Believing that public life demanded the highest integrity, Harper was persuaded to enter politics only after thorough personal stocktaking, but he soon won respect and distinction. On 28th March 1878, Charles Harper was elected to the Western Australian Legislative Council for the North District seat, in a by-election by occasioned by the resignation of Thomas Burges. He held the seat until the election of 12th March 1880, which he did not contest. York in 1884-90 and Beverley in the new Legislative Assembly in 1890-1905. In parliament he showed the breadth of his knowledge in quiet, clear speeches. A strong supporter of land ownership, he contended that the state, in parting with land, did not part with the power to tax it, but opposed a project for a land tax in 1887 because the colony had so few wealthy landowners. He served on several select committees, was chairman of Royal Commissions on Customs in 1893, the Coolgardie Water Scheme in 1902, Forestry in 1903 and Immigration in 1905, and was chairman of committees in 1897. In many ways an “independent English country gentleman”, he disliked urban concentration, heavy government spending and disciplined party politics. In 1886-88 he and his newspapers took the conservative side in the quarrels surrounding Governor Sir Frederick Broome and in the controversy over Rev. John Gribble’s allegations of maltreatment of the Aboriginals. In 1899-1900 he broke with Sir John Forrest over Federation and lavish public spending. In December 1903 he was nominated Speaker by the Liberal Premier, (Sir) Walter James. After the 1904 election he declined reappointment and went into opposition to James, thus becoming one of the few independents responsible for the accession to power of Western Australia’s first Labor Government, although he believed that the party needed experience in office to temper its radical tendencies. In August 1905 he voted against the Labor ministry and retired before the next general election. However, the findings of his Royal Commission on Immigration provided a framework for expansive rural policies in 1906-14.

Neglect & Redemption

Charles Harper died at Woodbridge on 29th April 1912 survived by his wife, three sons and four daughters of his ten children. His wife and some daughters continued to live at Woodbridge until, in 1921; the house was leased to the former headmaster of Guildford Grammar who turned the house into a boarding school for the Grammar Boys. Although the gardens suffered little change then, and the farm continued to operate, this signalled a long period of decline and neglect. In 1942 the boarding school closed and the government requisitioned the house. For the next 22 years the house was used as a home for aged women. In 1964 it became a school once more to handle the shortage of classrooms in the area. When the new high school, Governor Stirling, was built, the Government considered demolishing the grand old house to make way for an oval. Fortunately this plan was averted by the National Trust who approached the government for transfer of Woodbridge and in 1968 it was vested in the Trust. After very extensive repairs and restoration it was opened to the public in 1970. Since then, gradual restoration, furnishing and display have continued with the building today reflecting an aspect of life in the late Victorian era. Only 1.25 acres (0.54 hectare) of the grounds remain today.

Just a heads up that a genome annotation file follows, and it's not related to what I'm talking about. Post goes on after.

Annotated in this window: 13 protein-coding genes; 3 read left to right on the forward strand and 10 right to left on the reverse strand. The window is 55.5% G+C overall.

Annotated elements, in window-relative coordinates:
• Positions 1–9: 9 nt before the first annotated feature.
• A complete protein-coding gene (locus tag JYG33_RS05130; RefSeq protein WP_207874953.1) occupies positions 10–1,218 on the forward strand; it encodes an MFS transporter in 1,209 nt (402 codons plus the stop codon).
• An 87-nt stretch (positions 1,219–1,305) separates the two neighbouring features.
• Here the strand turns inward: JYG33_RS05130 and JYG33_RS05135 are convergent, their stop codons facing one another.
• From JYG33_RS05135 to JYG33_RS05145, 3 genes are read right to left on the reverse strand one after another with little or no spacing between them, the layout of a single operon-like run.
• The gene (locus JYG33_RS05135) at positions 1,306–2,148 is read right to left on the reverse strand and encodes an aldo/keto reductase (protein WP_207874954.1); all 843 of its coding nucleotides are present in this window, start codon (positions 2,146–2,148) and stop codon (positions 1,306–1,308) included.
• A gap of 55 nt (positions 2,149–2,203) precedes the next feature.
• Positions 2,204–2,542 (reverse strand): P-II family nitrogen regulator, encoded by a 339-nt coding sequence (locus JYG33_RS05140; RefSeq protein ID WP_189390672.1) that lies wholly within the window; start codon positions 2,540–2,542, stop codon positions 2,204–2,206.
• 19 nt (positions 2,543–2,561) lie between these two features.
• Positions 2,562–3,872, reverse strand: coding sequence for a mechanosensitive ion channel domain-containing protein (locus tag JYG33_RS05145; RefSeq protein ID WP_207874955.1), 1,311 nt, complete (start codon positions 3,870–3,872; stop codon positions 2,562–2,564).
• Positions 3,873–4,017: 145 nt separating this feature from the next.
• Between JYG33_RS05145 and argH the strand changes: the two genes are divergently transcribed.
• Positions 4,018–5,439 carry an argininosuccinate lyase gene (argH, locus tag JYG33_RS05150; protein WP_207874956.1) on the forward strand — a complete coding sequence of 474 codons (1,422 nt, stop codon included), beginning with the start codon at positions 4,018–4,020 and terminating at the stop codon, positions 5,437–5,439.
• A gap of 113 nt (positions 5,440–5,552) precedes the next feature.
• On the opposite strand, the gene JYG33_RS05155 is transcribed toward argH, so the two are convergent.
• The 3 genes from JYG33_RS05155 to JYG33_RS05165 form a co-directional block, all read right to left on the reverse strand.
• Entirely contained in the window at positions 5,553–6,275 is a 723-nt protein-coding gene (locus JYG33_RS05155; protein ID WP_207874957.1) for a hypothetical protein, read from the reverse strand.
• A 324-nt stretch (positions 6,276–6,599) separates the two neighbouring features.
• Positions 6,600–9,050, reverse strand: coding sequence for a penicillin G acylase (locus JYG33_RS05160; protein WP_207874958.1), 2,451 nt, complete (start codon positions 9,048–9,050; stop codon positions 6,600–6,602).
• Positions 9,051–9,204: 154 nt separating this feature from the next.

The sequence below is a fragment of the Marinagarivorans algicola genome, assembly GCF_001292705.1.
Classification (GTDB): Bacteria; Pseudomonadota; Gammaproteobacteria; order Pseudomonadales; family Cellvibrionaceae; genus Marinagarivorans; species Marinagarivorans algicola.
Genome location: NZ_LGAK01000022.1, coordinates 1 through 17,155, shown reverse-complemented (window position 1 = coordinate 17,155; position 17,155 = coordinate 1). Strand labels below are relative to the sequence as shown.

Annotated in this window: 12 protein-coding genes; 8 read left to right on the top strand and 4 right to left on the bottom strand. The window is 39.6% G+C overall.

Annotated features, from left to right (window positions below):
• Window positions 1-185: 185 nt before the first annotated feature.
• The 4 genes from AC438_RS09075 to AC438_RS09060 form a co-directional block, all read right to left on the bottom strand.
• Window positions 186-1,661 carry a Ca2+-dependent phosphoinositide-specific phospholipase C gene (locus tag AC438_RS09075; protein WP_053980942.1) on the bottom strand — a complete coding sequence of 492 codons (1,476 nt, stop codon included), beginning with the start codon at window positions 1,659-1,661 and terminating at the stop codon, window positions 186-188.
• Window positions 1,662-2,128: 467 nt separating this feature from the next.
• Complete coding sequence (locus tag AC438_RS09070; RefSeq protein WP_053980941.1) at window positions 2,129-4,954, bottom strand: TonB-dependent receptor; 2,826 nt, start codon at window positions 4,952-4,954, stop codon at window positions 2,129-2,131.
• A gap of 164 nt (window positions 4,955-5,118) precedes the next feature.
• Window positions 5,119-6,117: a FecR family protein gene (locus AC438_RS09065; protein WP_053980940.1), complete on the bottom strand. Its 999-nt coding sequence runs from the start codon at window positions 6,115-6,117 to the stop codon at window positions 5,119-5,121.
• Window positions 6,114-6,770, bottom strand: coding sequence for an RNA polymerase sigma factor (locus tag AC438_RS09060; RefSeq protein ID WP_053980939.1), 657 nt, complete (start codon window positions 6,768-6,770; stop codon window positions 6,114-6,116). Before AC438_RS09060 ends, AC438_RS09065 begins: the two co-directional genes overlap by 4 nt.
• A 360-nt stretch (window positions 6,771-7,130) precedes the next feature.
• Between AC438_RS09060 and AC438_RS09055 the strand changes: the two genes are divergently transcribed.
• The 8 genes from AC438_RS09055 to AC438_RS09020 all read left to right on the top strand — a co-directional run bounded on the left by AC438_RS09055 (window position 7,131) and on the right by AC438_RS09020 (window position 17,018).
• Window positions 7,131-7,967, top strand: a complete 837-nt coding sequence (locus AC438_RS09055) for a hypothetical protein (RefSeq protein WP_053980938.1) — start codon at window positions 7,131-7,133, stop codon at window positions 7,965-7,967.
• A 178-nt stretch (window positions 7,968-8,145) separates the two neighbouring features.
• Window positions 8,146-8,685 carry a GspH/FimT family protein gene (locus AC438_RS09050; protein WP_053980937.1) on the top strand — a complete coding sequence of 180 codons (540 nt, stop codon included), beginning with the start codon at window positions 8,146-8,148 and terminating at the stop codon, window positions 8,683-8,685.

The Garden Today

The main entry, terminating in a carriage circle, has been in continual use since the house was built, and one tall palm tree marking the original entrance also survives. An ancient olive can be found near the jetty, but this has evidently been severely “controlled” recently (2005). The avenue of spotted gums (Eucalyptus maculata) probably dates from the 1960s where it seems to have replaced an earlier line of trees. The replanted gardens are modest, as was always the intention, with the original area of ornamentals, and the artesian bore to the west of the house having been lost to the property by the new boundary fence.

Although suburbia has overtaken most of James Stirling’s “gentleman’s park” the vistas across the river today still provide glimpses of the vineyards which his far-sighted successor, Charles Harper, envisaged over 100 years ago.

National Trust

Extensive restoration work overseen by the National Trust has now been completed. Today the house reflects its role as home of Charles and Fanny Harper, their ten children, the cook, parlourmaid and housemaid, from the kitchen and working areas to the extensive entertaining rooms. Woodbridge is now available for the public viewing by conducted tours. Contact 08 9274 2432 for times etc.

References: Article: Carol Mansfield
Pickering Brook Heritage Group

Images: 1, 12, 15 Trove
2, 3, 10, 11 Carol Mansfield
4, 5, Battye Library
6, 7 Unknown
8, 9, 13 Tom Price Jnr
14, 16, 17, 18, 19, 20, 21, 22, 23, 24, 25 National Trust